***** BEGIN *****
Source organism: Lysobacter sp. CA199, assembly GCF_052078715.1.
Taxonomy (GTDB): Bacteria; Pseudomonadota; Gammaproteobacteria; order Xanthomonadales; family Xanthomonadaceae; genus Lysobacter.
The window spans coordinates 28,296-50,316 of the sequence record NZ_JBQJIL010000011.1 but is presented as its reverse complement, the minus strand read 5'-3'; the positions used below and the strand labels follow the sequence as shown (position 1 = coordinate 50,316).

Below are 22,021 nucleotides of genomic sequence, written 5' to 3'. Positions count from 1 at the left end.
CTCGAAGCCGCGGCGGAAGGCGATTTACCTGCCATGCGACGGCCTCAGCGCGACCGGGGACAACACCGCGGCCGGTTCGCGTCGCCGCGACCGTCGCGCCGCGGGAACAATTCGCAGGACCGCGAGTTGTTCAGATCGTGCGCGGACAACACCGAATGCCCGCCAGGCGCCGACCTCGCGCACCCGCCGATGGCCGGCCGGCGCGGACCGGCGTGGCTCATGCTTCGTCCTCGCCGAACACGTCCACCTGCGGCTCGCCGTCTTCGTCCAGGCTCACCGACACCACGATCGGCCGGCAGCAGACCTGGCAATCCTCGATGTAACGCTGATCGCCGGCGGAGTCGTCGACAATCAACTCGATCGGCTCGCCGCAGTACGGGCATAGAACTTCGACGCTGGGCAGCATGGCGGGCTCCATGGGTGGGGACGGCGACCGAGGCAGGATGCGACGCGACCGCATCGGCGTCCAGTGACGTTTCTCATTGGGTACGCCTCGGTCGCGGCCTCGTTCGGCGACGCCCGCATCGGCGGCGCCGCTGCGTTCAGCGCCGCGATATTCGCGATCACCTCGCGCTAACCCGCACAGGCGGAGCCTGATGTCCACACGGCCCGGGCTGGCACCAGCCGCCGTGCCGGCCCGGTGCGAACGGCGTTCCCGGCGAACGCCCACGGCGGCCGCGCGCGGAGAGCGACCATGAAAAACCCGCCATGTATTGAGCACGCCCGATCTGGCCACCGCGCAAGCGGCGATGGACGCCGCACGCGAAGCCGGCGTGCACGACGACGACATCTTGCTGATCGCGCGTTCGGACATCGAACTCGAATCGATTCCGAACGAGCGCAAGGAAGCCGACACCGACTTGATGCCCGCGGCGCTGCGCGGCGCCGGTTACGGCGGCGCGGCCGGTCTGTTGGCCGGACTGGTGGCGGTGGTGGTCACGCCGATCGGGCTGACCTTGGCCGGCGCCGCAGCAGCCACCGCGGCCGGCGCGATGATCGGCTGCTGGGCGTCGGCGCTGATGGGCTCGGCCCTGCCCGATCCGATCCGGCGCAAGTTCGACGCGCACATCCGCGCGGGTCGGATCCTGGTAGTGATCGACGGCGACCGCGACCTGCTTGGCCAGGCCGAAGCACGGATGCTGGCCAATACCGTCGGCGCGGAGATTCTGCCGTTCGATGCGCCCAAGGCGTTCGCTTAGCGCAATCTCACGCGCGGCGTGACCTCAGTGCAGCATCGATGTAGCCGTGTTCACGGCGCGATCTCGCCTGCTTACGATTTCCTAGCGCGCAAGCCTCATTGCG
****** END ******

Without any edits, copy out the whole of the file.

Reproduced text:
Source organism: Lysobacter sp. CA199, assembly GCF_052078715.1.
Taxonomy (GTDB): Bacteria; Pseudomonadota; Gammaproteobacteria; order Xanthomonadales; family Xanthomonadaceae; genus Lysobacter.
The window spans coordinates 28,296-50,316 of the sequence record NZ_JBQJIL010000011.1 but is presented as its reverse complement, the minus strand read 5'-3'; the positions used below and the strand labels follow the sequence as shown (position 1 = coordinate 50,316).

Below are 22,021 nucleotides of genomic sequence, written 5' to 3'. Positions count from 1 at the left end.
CTCGAAGCCGCGGCGGAAGGCGATTTACCTGCCATGCGACGGCCTCAGCGCGACCGGGGACAACACCGCGGCCGGTTCGCGTCGCCGCGACCGTCGCGCCGCGGGAACAATTCGCAGGACCGCGAGTTGTTCAGATCGTGCGCGGACAACACCGAATGCCCGCCAGGCGCCGACCTCGCGCACCCGCCGATGGCCGGCCGGCGCGGACCGGCGTGGCTCATGCTTCGTCCTCGCCGAACACGTCCACCTGCGGCTCGCCGTCTTCGTCCAGGCTCACCGACACCACGATCGGCCGGCAGCAGACCTGGCAATCCTCGATGTAACGCTGATCGCCGGCGGAGTCGTCGACAATCAACTCGATCGGCTCGCCGCAGTACGGGCATAGAACTTCGACGCTGGGCAGCATGGCGGGCTCCATGGGTGGGGACGGCGACCGAGGCAGGATGCGACGCGACCGCATCGGCGTCCAGTGACGTTTCTCATTGGGTACGCCTCGGTCGCGGCCTCGTTCGGCGACGCCCGCATCGGCGGCGCCGCTGCGTTCAGCGCCGCGATATTCGCGATCACCTCGCGCTAACCCGCACAGGCGGAGCCTGATGTCCACACGGCCCGGGCTGGCACCAGCCGCCGTGCCGGCCCGGTGCGAACGGCGTTCCCGGCGAACGCCCACGGCGGCCGCGCGCGGAGAGCGACCATGAAAAACCCGCCATGTATTGAGCACGCCCGATCTGGCCACCGCGCAAGCGGCGATGGACGCCGCACGCGAAGCCGGCGTGCACGACGACGACATCTTGCTGATCGCGCGTTCGGACATCGAACTCGAATCGATTCCGAACGAGCGCAAGGAAGCCGACACCGACTTGATGCCCGCGGCGCTGCGCGGCGCCGGTTACGGCGGCGCGGCCGGTCTGTTGGCCGGACTGGTGGCGGTGGTGGTCACGCCGATCGGGCTGACCTTGGCCGGCGCCGCAGCAGCCACCGCGGCCGGCGCGATGATCGGCTGCTGGGCGTCGGCGCTGATGGGCTCGGCCCTGCCCGATCCGATCCGGCGCAAGTTCGACGCGCACATCCGCGCGGGTCGGATCCTGGTAGTGATCGACGGCGACCGCGACCTGCTTGGCCAGGCCGAAGCACGGATGCTGGCCAATACCGTCGGCGCGGAGATTCTGCCGTTCGATGCGCCCAAGGCGTTCGCTTAGCGCAATCTCACGCGCGGCGTGACCTCAGTGCAGCATCGATGTAGCCGTGTTCACGGCGCGATCTCGCCTGCTTACGATTTCCTAGCGCGCAAGCCTCATTGCG